Sales & Growth
Tracking international demand persuaded us to export
Name: Radical Tea Towel
Location: South Wales
Founded in: 2011
Tip: “Don’t procrastinate with exporting – start selling and see what the reaction is.”
When the Pearce family couldn’t find the right products to buy as gifts, they set up a business selling politically-inspired homewares. Radical Tea Towel quickly grew a loyal customer base in the UK and before long they started to get US orders.
“In 2016, we sold about £2,000 worth of products to America, which was a small percentage of overall sales,” said co-founder Luke Pearce. “But we realised that people were willing to pay £20 on postage for a £20 item and they would wait four weeks to receive it. This provided proof of a potential export market in the US.”
However, when they looked at manufacturing products in the US, they couldn’t find anyone to make them to the same quality and price.
Radical Tea Towel set up a dedicated US division as a new UK limited company, allowing the US operation to run as a separate entity. The team also outsourced its warehousing and distribution to a third-party logistics provider. This helped to reduce shipping times and costs for its American customers.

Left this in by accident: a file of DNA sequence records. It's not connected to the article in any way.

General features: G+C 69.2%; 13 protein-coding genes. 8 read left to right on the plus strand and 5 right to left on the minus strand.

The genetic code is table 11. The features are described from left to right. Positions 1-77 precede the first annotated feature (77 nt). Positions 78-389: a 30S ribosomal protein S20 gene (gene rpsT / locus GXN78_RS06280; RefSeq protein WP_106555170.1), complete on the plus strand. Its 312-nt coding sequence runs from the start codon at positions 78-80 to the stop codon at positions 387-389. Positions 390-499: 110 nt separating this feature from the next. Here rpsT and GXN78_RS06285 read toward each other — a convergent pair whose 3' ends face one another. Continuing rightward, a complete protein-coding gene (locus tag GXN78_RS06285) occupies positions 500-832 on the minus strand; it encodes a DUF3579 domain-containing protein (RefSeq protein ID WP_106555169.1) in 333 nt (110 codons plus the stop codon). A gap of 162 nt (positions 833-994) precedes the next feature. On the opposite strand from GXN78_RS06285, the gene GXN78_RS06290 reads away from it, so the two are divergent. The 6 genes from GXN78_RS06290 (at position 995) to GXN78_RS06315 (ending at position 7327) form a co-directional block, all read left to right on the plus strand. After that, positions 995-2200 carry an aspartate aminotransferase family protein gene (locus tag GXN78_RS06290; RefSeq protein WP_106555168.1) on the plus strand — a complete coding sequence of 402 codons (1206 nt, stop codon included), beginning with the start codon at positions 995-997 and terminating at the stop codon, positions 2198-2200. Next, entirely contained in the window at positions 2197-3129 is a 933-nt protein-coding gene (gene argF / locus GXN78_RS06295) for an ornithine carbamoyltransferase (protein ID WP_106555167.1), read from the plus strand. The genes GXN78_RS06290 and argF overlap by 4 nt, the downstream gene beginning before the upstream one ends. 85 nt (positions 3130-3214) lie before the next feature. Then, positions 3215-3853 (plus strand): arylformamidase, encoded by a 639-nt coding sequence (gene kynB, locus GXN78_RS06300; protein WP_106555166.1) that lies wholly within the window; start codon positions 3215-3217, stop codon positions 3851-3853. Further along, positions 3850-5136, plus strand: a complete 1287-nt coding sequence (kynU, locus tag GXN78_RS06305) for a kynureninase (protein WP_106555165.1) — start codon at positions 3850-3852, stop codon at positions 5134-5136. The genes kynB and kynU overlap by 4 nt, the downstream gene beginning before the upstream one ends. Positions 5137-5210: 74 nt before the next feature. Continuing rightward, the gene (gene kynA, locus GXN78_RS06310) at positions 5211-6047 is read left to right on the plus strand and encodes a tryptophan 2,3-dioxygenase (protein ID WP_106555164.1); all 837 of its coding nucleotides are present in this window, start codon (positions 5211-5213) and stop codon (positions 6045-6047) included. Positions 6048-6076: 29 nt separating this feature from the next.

To overcome the challenges with manufacturing, Luke realised they should stick with what they knew and keep manufacturing in the UK. They would just need to figure out how to deal with large amounts of stock in America.
Some additional changes had to be made as part of their export strategy, including a new American website and a fresh look at the products. However, as Luke pointed out, many of the same political messages resonated with both audiences.
Sales in America made up around 20 per cent of the company’s total revenue in 2018. Luke predicts it will exceed 50 per cent in 2019. The aim is to cross the seven-figure sales threshold this year, mostly driven by exports to the US.
Radical Tea Towel plans to move into new territories in 2020, with Canada first on the list.
“Timing is good – the pound is low at the moment. Arguably there’s never been a better time to make products in the UK and sell to the US.”